I’ve been away a while now, so I should explain what happened. Last month we changed internet service providers, and due to a number of paperwork and technical problems, we were without internet service for a little over three weeks. We got back online two weeks back, but I didn’t really have anything to review. I’m reading a couple manga series that I have backlogged and can’t do a proper review on them just yet, and the games I’m playing were already reviewed some time back. And so, to give y’all something new to read, I present to you my first anime review.
Parasyte: The Maxim is an adaptation of a manga I’d read a long, long time ago, but I’d only read the first six or seven issues before becoming unemployed and thus incapable of buying the rest. I remembered those first issues quite fondly, so I thought, “Hey, maybe the anime is just as good.” But it’s not just as good. No, it’s actually much better. Being confined to a single season of 24 episodes, Parasyte: The Maxim benefits from compression and trimming of the side stories that were shown in the manga. This story is more tightly focused around Shinichi Izumi and his struggles against the parasite invaders who have taken over human bodies and consume other humans to survive. Shinichi is put in this position when a parasite attacks him, but fails to take over his brain, fusing with his right hand instead. The parasite takes on the name Migi, or “Righty” in the English manga translations.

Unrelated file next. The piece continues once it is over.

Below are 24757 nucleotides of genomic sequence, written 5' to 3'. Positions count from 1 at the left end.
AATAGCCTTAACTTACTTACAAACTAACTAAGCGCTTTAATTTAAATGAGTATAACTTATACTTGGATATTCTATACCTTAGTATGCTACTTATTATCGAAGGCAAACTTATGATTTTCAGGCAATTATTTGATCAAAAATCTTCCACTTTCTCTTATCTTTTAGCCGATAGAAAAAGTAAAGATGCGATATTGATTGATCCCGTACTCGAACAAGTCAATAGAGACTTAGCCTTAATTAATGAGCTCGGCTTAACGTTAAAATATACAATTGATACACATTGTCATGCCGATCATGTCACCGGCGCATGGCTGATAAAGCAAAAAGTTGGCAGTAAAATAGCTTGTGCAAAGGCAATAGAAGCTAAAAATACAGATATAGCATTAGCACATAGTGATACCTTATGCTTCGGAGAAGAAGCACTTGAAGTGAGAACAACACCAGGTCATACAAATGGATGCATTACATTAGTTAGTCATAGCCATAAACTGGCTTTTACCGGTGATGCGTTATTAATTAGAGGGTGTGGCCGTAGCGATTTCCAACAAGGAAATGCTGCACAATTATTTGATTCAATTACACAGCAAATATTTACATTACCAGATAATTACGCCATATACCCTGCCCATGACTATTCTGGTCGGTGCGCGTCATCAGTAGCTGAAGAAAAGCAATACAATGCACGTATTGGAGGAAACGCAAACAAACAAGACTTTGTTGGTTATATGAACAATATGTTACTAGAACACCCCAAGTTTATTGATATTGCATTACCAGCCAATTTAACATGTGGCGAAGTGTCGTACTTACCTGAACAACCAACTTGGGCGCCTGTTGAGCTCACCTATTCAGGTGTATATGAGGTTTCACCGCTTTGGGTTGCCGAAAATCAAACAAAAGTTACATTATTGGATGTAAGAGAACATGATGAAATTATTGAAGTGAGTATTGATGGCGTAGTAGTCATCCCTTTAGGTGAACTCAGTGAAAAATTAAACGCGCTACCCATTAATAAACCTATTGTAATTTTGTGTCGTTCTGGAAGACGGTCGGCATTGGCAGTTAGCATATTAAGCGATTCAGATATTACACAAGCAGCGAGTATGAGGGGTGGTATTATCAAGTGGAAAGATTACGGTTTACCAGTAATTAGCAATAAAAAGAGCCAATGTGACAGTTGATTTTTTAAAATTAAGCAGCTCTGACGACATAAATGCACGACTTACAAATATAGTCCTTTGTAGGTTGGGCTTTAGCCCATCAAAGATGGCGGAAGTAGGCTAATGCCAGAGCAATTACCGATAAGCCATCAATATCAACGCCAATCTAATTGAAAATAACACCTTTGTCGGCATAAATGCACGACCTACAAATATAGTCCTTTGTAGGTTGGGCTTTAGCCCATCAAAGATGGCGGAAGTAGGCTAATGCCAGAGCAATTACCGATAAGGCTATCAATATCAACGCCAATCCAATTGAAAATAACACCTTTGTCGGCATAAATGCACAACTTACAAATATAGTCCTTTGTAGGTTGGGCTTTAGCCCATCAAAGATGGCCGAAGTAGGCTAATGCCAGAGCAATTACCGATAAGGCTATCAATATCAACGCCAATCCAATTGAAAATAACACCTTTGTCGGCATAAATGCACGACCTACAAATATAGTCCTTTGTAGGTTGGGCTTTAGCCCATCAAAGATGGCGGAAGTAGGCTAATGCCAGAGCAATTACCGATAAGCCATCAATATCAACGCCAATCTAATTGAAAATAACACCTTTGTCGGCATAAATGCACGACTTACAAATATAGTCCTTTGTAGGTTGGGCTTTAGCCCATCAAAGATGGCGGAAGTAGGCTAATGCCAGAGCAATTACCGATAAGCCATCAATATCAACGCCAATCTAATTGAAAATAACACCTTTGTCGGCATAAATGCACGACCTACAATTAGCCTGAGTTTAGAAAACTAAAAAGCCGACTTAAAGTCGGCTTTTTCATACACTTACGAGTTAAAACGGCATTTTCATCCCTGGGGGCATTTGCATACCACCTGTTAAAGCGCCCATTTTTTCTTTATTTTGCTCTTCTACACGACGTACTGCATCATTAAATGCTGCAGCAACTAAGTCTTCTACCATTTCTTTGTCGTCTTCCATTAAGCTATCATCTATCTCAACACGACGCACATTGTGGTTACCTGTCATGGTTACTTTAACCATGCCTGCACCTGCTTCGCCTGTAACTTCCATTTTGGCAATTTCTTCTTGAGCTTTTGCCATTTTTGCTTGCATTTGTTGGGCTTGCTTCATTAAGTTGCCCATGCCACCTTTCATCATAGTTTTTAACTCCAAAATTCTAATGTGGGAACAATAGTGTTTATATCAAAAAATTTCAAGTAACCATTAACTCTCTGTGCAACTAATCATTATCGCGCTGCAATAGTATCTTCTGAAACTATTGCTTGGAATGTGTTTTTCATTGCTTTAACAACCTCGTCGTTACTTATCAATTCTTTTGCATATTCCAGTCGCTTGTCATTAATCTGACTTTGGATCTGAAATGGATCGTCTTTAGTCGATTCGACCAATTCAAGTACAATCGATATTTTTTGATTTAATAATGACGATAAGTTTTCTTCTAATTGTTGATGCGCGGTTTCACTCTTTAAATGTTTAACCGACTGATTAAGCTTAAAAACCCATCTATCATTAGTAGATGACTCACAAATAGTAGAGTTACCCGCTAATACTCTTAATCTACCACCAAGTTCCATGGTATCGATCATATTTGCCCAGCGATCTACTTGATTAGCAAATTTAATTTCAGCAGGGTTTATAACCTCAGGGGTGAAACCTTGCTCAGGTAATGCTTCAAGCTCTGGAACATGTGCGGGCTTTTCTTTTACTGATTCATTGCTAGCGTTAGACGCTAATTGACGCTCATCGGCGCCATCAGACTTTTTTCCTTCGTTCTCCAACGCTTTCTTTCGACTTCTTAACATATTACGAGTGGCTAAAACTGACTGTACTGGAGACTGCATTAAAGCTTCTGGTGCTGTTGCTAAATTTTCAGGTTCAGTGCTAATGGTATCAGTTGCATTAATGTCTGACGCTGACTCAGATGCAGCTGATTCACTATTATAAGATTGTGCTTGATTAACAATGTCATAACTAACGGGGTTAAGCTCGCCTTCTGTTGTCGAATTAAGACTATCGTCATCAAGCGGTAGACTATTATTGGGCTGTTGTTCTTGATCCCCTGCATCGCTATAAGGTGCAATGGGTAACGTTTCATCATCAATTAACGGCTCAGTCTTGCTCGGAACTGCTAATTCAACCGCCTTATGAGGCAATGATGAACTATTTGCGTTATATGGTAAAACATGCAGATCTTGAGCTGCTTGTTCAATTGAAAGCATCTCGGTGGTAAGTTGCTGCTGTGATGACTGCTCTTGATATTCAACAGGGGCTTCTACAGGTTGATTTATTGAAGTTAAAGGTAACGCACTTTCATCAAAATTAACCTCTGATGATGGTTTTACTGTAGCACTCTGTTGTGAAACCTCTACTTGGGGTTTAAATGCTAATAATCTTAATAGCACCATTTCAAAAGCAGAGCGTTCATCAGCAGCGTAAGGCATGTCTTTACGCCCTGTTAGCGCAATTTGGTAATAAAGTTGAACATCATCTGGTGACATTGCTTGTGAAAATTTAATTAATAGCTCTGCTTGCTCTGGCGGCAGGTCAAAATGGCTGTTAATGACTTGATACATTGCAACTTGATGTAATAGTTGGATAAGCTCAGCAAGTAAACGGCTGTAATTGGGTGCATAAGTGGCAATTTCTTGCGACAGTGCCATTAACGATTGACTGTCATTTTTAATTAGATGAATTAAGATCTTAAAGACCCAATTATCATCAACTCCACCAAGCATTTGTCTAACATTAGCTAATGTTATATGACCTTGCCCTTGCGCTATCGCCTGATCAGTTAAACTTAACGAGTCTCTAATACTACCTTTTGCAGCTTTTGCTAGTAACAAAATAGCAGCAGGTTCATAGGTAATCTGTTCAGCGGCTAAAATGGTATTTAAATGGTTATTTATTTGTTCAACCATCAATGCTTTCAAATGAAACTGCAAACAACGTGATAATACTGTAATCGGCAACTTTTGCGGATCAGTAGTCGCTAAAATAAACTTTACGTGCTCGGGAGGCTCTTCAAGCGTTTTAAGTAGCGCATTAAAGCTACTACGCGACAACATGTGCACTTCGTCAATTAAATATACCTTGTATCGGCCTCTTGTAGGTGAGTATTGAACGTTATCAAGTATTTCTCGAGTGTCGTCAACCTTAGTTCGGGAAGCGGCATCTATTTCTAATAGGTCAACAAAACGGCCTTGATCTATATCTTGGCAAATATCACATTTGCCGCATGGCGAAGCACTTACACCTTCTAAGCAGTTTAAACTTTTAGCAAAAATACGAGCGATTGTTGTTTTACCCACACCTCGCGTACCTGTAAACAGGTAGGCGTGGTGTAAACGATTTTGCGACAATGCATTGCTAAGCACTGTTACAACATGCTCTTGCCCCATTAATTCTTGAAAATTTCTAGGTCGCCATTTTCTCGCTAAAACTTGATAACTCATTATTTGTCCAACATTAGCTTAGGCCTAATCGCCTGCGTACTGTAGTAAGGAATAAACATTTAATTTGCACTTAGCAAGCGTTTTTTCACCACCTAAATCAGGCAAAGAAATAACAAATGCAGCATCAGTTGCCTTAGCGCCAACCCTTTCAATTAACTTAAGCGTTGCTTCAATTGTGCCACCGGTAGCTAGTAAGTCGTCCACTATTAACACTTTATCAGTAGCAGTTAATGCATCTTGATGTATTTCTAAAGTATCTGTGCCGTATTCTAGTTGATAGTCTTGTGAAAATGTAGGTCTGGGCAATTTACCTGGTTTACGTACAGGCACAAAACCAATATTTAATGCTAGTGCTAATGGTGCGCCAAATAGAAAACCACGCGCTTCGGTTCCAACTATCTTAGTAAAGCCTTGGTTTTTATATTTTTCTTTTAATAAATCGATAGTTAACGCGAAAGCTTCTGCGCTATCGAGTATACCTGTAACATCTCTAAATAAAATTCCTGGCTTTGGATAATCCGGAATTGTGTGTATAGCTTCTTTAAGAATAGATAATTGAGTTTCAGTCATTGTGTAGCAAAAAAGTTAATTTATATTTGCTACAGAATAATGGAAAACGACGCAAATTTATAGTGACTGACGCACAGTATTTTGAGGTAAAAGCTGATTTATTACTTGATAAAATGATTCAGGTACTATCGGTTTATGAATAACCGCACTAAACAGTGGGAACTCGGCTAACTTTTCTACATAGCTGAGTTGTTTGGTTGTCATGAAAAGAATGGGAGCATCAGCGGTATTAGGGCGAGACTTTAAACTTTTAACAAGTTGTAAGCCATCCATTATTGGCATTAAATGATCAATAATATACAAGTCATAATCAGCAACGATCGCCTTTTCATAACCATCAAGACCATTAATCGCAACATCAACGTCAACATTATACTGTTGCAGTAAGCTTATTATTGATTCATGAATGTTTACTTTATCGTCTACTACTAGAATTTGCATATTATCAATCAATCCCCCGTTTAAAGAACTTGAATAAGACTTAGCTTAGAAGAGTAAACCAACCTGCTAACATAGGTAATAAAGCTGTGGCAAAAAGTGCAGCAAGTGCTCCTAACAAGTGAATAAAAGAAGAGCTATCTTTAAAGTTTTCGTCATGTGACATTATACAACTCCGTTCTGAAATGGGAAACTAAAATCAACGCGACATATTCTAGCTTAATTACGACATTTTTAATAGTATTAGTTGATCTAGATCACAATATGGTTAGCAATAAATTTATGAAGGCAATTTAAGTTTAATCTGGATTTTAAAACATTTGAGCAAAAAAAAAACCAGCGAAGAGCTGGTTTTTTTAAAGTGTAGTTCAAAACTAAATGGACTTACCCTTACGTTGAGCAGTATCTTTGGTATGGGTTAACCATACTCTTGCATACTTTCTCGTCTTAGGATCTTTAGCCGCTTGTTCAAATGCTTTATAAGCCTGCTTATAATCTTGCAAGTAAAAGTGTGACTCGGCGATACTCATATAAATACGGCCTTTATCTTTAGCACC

Because of Migi, the other parasites can sense Shinichi as unique, and given that he knows their secret, they regard him as a threat and attack him. Migi, being an emotionless entity, does not want to kill his own kind, but recognizes that he will die if Shinichi does. So he helps Shinichi fight new threats as they emerge. That’s the starting premise, which blossoms into something far more complex as the series advances. There’s the introduction of a parasite who is more selective in her kills because she desires to blend in with humans better to remain safe, even experimenting with eating human food to reduce the number of humans she needs to feed upon. For this change in perspective, she too is soon regarded as a threat to her kin and is attacked by other parasites. Her story is woven tightly into Shinichi’s, but represents one of the few side stories that is more fully explored, and I have to say, I really appreciated being given glimpses into her development as a character. Continue reading